History Student Archives the Past at Holocaust Museum

Posted: May 16, 2008 at 1:00 am, Last Updated: November 30, -0001 at 12:00 am

By Tara Laskowski

Rebecca Erbelding with diary
Rebecca Erbelding, an archivist with the Holocaust Memorial Museum, displays a photo album of Auschwitz officers.
USHMM, Photo by Max Reid

People tell Rebecca Erbelding secrets that they won’t even tell their spouses, their siblings or their children.

As an archivist for the Holocaust Memorial Museum in Washington, D.C., the Mason doctoral student gets to hear many of the survivors’ stories firsthand. Others she gleans from the mementos — diaries, journals, photographs — that arrive in the mail each day and fill her office. These artifacts tell the personal histories of Holocaust survivors, and in her role of archivist, she is often the first person to see the donations that come into the museum.

In the museum archives where she works, one can hear a flurry of languages — Hungarian, French, Spanish, Dutch — as employees talk with survivors or try to track down information internationally. Erbelding, who has a master’s degree in history from Mason and is currently working on a PhD in the same field, also knows the basics of Spanish, German, French and Italian — and this talent helps her spot key information when looking at various artifacts.

This talent came in handy last January when Erbelding received a photo album in the mail. What she discovered inside landed her on the front page of the New York Times, an interview in a documentary on the National Geographic Channel, and in the New Yorker, among other major media outlets.

The photo album, donated anonymously, was the property of Karl Hoecker, a German who was adjutant to the commandant of the Nazi concentration camp Auschwitz from May 1944 to January 1945. The album shows pictures of Auschwitz officers enjoying recreational activities: secretaries and officials singing, relaxing, running from the rain and eating. The key photo for Erbelding depicts dozens of officers arranged on a hill, singing. They include prominent — and ominous — figures such as Richard Baer, Otto Moll and Josef Mengele, the doctor who conducted experiments on prisoners.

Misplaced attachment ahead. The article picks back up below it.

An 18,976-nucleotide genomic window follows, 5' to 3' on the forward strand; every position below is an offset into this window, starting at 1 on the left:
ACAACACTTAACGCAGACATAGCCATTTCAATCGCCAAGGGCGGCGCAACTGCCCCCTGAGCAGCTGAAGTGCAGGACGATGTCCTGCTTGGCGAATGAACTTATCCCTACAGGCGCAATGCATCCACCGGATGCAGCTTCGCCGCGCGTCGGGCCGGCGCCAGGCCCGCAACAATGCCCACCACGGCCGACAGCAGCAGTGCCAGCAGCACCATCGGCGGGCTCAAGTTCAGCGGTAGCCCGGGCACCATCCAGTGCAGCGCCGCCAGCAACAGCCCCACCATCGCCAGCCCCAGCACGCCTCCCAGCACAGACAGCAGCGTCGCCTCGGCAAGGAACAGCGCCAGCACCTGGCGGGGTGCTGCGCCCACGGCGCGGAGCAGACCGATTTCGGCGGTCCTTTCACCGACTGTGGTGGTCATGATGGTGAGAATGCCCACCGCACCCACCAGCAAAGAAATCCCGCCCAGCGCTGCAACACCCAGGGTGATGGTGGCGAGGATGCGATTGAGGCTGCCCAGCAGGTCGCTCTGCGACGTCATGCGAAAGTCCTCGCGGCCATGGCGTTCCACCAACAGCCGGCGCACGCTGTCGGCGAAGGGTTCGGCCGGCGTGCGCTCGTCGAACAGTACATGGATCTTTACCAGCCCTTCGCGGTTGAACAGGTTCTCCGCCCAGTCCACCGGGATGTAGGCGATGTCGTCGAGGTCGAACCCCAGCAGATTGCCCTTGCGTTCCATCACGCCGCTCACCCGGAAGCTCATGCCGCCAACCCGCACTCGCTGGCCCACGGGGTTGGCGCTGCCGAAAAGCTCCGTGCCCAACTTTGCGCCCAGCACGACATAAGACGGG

“You get a visceral reaction seeing how much fun they’re having,” she says. “And you know they didn’t have any remorse for what was happening.”

Erbelding still gets emotional when she finds the time to walk the floors of the permanent exhibition. “It’s better if I’m giving a tour,” she says, “because then I have a purpose to focus on. But if I’m not, well, then the video at the end of the museum tour gets me every time. I know some of those people in that video, and I know what they went through.”

With all the emotional stories she hears and the horrors and tragedies she reads about, people ask her how she keeps an upbeat attitude — especially after five years of working at the museum.

“Sometimes you do [get depressed],” she says. “But it puts my life in perspective — in a happy way. When I get a flat tire, it doesn’t really affect me as much. There are things just not worth getting upset over. The people I’ve met have survived amazing things, and when you approach it that way you don’t get as upset.”

Though her field of study at Mason is American history, Erbelding wants to find some way to use the rich resources she has at the Holocaust Museum to fuel her research. She would like to write more about the War Refuge Board that was formed in 1944 by Franklin Roosevelt, a topic that has not been explored in-depth by scholars.

“I find my work to be both an honor and a privilege. I know that in 10 years time, there will be very few survivors left, but my colleagues and I will be able to tell their stories, remember their families and continue the fight against genocides happening to anyone else,” she says. “To be trusted with that responsibility is something very special.”

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